BEIRUT (Reuters) - A Syrian Kurdish militia said it had recovered full control of the border town of Tel Abyad on Wednesday after Islamic State fighters raided its outskirts the day before in preparation for a larger assault.
Backed by U.S.-led air strikes, the Kurdish YPG militia and smaller Syrian rebel groups captured Tel Abyad from Islamic State on June 15, severing an important supply route for the militants between the Turkish border and its de facto capital of Raqqa city to the south.
YPG spokesman Redur Xelil said Islamic State fighters were repelled overnight after they briefly wrested control of an area on Tel Abyad’s eastern periphery.
“The situation in Tel Abyad is over and under control,” he told Reuters. Three Islamic State fighters had been killed in the fighting, and a fourth had blown himself up with an explosive belt.
Islamic State went back on the offensive in Syria last week, raiding Kurdish-controlled Kobani - also known as Ayn al-Arab - while simultaneously launching an attack on government-held areas of the northeastern city of Hasaka.
The Islamic State raid on Kobani killed more than 220 civilians - one of its worst mass killings to date. The YPG said it reestablished full control over Kobani on Saturday, killing more than 60 Islamic State militants who had raided the town.
The Syrian Observatory for Human Rights confirmed the YPG had reestablished control over the Tel Abyad district raided on Tuesday. But with such a low death toll among Islamic State fighters, it questioned where the remaining militants had gone.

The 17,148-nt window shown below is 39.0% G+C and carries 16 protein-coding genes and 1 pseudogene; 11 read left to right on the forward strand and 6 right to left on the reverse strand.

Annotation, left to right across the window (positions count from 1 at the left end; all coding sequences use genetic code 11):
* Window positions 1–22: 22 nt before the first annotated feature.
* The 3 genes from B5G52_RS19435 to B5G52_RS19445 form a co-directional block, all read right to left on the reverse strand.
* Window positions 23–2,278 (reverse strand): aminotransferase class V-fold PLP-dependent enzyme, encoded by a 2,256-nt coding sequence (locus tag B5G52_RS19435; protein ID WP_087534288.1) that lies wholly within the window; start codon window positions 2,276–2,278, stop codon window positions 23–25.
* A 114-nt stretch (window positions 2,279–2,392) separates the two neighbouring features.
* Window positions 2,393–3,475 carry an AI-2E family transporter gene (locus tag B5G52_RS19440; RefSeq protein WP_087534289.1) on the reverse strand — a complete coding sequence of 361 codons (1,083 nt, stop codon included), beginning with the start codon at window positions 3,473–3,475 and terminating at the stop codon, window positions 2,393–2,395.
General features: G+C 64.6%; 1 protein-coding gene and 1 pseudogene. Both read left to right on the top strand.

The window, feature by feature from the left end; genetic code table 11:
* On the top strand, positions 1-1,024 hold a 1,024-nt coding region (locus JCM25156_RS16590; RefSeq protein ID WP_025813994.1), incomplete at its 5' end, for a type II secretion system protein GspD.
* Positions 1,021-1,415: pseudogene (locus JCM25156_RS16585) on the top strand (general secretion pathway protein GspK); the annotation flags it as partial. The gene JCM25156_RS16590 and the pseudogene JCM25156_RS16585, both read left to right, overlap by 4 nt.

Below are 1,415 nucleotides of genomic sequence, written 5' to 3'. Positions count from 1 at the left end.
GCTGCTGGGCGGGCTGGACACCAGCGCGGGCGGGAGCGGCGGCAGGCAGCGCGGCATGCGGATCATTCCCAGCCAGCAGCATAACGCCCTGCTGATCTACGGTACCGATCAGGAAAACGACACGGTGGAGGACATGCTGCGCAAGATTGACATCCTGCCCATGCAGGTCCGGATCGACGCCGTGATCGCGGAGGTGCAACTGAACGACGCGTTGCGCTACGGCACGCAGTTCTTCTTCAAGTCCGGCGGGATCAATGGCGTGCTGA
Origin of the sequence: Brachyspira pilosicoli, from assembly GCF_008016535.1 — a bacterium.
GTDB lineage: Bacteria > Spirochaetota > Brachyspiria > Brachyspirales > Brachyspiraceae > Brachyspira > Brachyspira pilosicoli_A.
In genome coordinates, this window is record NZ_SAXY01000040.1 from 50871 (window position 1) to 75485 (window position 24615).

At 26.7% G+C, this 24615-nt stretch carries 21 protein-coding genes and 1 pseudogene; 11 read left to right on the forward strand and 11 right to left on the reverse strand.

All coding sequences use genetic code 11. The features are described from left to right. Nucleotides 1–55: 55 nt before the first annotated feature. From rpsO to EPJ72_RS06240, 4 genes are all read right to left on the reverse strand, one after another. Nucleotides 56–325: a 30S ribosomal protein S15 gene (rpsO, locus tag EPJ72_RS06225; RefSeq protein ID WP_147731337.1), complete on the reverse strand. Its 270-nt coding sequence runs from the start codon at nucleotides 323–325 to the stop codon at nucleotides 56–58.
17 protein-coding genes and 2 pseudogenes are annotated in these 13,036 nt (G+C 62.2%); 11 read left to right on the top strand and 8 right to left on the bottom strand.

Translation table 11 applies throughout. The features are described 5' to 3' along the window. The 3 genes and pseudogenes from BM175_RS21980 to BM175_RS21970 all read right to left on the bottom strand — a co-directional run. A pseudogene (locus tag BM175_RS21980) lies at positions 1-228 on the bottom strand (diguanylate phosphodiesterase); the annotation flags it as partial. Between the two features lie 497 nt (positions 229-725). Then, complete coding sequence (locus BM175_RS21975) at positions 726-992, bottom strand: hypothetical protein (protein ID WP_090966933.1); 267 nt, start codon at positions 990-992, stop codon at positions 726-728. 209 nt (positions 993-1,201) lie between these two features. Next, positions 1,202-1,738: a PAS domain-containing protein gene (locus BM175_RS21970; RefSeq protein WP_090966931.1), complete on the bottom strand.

The YPG’s success against Islamic State is one of the few bright spots for the U.S. strategy aimed at rolling back the jihadist group in Iraq and Syria.
The YPG is to date the only significant partner for a U.S.-led air campaign in Syria. Washington has shunned the idea of cooperating with Damascus.
The Syrian military has also been partly able to regain areas of the northeastern city of Hasaka lost to Islamic State in its attack last week.
The city is divided into zones run separately by the YPG and the Syrian government, and is one of President Bashar al-Assad’s last footholds in the northeastern corner of Syria at the border with Iraq and Turkey.
The Observatory reported renewed fighting between Islamic State and the army and militia fighting alongside it in southwestern Hasaka on Wednesday. Syrian army air strikes were also reported on Islamic State positions.
A Syrian military source said: “Islamic State has practically retreated from most of the areas it entered, but there remain some pockets, and the battles are ongoing.”
Editing by Raissa Kasolowsky